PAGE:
The Centre for Autism and Related Disorders (CARD)

World leaders in Autism Treatment

The Centre for Autism and Related Disorders (CARD) 

CARD was founded in 1990 by Dr. Doreen Granpeesheh, based in the USA, is among the largest Autism treatment organisations in the world. CARD’s stated mission is to provide the highest quality ABA behavioural intervention to children with autism around the world. CARD provides a range of services for children and adults with autism, pervasive developmental disorder, Asperger’s disorder and other disabilities within the autism spectrum. These services include home-based behavioural interventions based on the principles of Applied Behavior Analysis (ABA), diagnostic and psychological assessments

CARD researchers have published over fifty research articles in peer-reviewed scientific journals and have contributed over twenty chapters to edited scientific texts.[1] CARD’s philosophy and behavioural approach assumes the following to be true:

  • Recovery from autism exists.
  • All people within the autism spectrum are capable of learning.
  • Everything a person says or does is considered behaviour.
  • Behaviour can be improved and enhanced via learning opportunities.

While Dr Granpeesheh believes that all people with ASDs are capable of learning and recovery, she states there is currently no way to predict the outcome of treatment for any individual.[1]

Applied Behavioural Model

CARD uses Applied Behaviour Analysis (ABA), a form of intervention therapy pioneered by Dr. Ivar Lovaas called the Lovaas technique that focuses on encouraging appropriate behaviours while discouraging destructive behaviours. Subsequent studies replicated the general findings of Lovaas and indicate that treatment should begin as early as possible. Also children that receive more treatment hours per week have better outcomes than those who receive fewer.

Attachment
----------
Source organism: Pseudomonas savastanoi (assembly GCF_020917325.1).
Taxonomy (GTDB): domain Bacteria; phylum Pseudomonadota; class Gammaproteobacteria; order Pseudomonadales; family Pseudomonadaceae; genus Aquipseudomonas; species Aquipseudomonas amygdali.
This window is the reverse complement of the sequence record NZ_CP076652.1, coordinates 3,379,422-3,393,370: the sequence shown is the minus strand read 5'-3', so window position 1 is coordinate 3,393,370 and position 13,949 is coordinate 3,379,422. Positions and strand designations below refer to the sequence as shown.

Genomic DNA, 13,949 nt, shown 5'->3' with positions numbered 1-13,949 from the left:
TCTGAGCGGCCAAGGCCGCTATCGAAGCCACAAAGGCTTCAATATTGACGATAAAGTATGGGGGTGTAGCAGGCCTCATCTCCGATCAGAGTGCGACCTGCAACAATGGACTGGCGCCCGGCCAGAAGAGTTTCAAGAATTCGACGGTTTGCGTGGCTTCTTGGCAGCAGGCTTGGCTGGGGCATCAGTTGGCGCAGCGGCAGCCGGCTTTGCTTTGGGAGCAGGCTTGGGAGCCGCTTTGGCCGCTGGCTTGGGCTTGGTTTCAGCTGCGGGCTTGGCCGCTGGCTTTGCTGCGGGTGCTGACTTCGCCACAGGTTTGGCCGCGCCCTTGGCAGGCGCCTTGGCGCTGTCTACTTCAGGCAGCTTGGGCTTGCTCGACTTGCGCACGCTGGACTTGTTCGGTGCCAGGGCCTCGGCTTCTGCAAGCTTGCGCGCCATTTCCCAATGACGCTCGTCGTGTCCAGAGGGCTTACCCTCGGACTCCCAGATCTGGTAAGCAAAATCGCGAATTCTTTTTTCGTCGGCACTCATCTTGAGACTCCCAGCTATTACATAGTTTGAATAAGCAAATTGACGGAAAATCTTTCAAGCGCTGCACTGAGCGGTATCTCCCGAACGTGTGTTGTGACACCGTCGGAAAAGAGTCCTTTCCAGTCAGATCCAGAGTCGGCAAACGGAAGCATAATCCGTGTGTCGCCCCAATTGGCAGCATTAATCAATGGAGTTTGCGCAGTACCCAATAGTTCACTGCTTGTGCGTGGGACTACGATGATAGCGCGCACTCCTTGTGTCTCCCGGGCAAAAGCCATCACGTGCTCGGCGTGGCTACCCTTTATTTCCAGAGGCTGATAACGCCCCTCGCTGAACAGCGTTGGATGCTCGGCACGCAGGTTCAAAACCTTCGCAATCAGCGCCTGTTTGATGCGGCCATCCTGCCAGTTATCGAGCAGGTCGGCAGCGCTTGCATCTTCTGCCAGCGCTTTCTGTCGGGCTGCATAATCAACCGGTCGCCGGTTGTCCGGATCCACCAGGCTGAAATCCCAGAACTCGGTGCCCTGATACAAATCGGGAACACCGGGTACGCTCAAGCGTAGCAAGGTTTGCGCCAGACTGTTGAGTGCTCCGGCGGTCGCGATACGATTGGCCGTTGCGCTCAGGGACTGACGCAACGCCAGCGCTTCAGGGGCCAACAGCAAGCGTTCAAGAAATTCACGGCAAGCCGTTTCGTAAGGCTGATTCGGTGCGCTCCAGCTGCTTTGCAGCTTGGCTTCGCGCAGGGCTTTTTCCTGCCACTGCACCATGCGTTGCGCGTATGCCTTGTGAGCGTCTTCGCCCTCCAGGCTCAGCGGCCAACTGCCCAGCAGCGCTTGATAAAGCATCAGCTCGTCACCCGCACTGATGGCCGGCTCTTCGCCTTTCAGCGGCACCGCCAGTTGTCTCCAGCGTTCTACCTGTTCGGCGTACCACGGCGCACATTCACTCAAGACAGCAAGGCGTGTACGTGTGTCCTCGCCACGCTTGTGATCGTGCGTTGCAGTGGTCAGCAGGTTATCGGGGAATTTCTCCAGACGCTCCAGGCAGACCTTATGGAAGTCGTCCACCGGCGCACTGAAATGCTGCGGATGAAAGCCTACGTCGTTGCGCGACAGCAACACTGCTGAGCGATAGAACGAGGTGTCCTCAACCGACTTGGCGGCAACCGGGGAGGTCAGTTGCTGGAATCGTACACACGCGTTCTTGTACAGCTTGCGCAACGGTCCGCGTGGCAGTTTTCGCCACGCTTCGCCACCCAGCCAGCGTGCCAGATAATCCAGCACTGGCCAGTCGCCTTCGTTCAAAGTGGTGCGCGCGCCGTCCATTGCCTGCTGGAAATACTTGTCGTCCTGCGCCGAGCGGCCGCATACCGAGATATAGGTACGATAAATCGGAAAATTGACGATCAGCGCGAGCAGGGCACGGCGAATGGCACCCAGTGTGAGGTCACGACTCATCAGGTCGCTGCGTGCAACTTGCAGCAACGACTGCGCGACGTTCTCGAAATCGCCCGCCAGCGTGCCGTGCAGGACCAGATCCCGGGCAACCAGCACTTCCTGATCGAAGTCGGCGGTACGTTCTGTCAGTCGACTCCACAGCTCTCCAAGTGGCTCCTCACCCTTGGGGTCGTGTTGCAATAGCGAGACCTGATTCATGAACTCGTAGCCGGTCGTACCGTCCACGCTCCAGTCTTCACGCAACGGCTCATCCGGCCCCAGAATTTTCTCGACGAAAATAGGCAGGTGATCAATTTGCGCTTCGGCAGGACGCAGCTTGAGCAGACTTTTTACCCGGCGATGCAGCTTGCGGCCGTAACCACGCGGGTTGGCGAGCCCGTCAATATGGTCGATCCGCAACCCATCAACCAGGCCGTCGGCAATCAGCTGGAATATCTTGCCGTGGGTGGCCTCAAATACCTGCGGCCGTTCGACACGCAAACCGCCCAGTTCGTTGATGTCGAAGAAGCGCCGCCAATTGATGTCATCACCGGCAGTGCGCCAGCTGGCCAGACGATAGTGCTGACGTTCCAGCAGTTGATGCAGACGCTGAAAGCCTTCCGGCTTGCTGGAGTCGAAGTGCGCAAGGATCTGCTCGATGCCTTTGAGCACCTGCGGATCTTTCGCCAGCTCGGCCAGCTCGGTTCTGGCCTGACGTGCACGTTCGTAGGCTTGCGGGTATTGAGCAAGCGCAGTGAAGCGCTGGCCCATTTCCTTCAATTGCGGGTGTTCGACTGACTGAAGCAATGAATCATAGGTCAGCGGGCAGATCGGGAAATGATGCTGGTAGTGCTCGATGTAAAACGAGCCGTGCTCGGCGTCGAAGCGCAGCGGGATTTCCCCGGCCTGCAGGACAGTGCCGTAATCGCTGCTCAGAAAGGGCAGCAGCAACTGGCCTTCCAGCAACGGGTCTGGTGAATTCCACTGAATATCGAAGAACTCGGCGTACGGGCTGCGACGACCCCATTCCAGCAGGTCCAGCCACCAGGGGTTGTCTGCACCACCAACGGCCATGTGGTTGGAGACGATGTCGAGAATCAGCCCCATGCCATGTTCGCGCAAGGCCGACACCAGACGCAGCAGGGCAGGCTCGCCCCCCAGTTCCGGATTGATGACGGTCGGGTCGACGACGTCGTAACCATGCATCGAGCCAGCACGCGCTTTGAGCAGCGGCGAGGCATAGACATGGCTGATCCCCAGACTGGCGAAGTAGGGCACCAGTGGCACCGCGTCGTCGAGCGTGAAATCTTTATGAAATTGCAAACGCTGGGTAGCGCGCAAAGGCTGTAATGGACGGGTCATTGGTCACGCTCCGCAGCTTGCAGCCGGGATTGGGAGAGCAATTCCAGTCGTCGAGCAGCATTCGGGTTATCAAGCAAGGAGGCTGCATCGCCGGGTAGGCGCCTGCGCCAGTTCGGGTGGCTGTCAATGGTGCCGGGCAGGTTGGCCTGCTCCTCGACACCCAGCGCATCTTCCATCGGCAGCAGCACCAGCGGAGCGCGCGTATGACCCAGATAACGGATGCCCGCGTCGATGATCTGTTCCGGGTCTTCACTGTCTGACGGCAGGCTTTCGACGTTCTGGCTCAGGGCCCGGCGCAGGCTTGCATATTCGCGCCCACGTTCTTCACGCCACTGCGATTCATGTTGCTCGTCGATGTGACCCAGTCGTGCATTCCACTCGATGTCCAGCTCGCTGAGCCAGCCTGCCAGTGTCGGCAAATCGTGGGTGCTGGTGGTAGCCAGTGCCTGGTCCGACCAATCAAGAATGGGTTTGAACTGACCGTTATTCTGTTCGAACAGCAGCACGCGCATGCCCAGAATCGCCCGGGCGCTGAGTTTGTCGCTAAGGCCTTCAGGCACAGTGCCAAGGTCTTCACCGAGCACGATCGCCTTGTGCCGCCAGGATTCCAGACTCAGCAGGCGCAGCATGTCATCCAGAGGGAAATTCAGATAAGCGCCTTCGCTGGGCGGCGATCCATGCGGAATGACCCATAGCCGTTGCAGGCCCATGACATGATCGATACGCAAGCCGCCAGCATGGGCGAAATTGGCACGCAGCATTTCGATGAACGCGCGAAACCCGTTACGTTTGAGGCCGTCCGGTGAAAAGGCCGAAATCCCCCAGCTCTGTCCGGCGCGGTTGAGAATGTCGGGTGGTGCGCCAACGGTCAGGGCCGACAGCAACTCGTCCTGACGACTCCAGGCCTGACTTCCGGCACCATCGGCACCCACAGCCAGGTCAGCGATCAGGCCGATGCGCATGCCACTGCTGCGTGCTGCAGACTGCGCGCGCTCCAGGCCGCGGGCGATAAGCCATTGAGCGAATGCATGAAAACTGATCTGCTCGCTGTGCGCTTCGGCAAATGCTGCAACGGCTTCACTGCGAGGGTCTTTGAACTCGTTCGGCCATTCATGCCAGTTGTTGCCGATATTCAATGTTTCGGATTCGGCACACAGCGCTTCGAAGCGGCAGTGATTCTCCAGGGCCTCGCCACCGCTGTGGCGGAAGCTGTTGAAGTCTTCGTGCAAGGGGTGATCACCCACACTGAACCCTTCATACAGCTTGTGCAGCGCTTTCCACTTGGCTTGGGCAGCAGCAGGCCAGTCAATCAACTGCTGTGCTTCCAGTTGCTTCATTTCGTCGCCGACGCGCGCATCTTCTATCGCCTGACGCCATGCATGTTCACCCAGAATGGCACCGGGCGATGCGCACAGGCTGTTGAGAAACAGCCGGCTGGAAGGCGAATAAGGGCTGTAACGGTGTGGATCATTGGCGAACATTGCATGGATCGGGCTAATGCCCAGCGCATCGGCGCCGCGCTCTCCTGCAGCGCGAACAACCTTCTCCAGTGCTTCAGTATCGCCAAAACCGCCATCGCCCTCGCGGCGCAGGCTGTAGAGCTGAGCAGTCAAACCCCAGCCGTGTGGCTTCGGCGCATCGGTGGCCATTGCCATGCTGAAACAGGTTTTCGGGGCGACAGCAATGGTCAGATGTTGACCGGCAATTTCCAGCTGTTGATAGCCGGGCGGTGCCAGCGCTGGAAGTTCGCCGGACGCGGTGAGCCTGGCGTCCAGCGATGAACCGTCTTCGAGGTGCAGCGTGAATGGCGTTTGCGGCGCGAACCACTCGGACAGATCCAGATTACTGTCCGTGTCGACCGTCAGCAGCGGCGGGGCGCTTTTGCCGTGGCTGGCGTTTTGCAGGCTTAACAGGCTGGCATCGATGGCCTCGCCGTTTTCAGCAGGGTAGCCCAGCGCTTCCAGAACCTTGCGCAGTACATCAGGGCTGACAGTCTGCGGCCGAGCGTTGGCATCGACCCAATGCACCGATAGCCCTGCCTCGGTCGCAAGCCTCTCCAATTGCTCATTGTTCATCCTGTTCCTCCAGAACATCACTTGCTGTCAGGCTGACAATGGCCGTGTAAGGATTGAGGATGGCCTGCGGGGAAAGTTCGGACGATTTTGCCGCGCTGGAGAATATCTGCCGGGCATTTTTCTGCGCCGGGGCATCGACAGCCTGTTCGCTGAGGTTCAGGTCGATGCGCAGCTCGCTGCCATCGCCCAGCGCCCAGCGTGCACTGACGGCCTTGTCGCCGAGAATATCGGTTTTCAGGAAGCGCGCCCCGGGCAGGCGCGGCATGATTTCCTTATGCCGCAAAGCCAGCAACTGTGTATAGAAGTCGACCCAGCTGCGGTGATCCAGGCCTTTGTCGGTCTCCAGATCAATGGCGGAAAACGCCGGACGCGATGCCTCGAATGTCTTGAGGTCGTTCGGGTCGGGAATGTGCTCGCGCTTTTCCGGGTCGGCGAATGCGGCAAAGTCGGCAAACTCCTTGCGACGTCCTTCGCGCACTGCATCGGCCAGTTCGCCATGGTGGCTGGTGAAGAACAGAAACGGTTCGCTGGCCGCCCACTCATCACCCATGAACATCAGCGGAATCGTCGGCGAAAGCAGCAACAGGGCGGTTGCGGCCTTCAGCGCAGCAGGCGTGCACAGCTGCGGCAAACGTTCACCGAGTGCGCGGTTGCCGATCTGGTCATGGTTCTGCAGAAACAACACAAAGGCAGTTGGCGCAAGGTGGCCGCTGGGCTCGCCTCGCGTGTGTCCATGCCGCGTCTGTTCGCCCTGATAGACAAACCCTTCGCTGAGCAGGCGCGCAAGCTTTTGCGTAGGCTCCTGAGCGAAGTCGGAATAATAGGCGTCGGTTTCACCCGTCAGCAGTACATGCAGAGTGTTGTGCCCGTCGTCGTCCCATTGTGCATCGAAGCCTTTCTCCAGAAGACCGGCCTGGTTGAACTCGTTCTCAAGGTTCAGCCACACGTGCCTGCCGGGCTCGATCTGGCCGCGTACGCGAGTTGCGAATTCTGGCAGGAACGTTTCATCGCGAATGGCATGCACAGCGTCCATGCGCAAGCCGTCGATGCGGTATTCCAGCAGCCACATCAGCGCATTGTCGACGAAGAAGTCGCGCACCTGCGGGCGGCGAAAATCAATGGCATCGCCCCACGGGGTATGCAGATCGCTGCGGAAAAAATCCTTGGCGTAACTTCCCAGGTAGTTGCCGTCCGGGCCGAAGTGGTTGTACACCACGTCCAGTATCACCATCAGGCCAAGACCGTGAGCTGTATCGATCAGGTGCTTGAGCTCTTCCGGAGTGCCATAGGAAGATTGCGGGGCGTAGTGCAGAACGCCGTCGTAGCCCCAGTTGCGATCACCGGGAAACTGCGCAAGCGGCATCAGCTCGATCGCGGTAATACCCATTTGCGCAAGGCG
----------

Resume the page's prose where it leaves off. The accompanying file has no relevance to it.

CARD’s treatment is commonly referred to as early intensive behavioural intervention (EIBI). Most of the clients treated at CARD enter the program at the age of two and receive intensive services over the course of four years, with the ultimate goal of recovery at age six. For these children, the first year of treatment consists of intensive work on language and behaviour with progression into social skills in the second year, more abstract cognitive and executive functioning skills in the third, and a gradual fade-out of services in the final year. The intensive services are usually provided initially in the child’s home, with a transition to the child’s school and community as the child’s age allows. For older clients, aged ten to twenty-one, CARD. focuses on independent living skills, successful employment, development of leisure activities, friendships and attending school.

CARD’s curriculum addresses all areas of human functioning across the following eight domains: language, play, social skills, motor, academic, adaptive skills, cognition and executive functioning.

Clinical Outcomes

A study on the effects of CARD treatment found that greater intensity of treatment and beginning treatment at a younger age both contribute to faster learning rates during CARD therapy. Of note is a finding that 96 percent of the group studied met criteria for ASD according to the Autism Diagnostic Observation Schedule at intake, while only 64 percent still met the ASD criteria after two years of CARD treatment. Studies on the outcome of CARD treatment have replicated the general findings in the published literature, which is that intensive twenty-five or more hours per week of treatment, beginning at a young age, optimises positive outcomes, even resulting in recovery for some children.

CARD also offers a page of resources and information for further understanding autism.

View videos of children with autism spectrum disorders sharing their Portraits of Hope.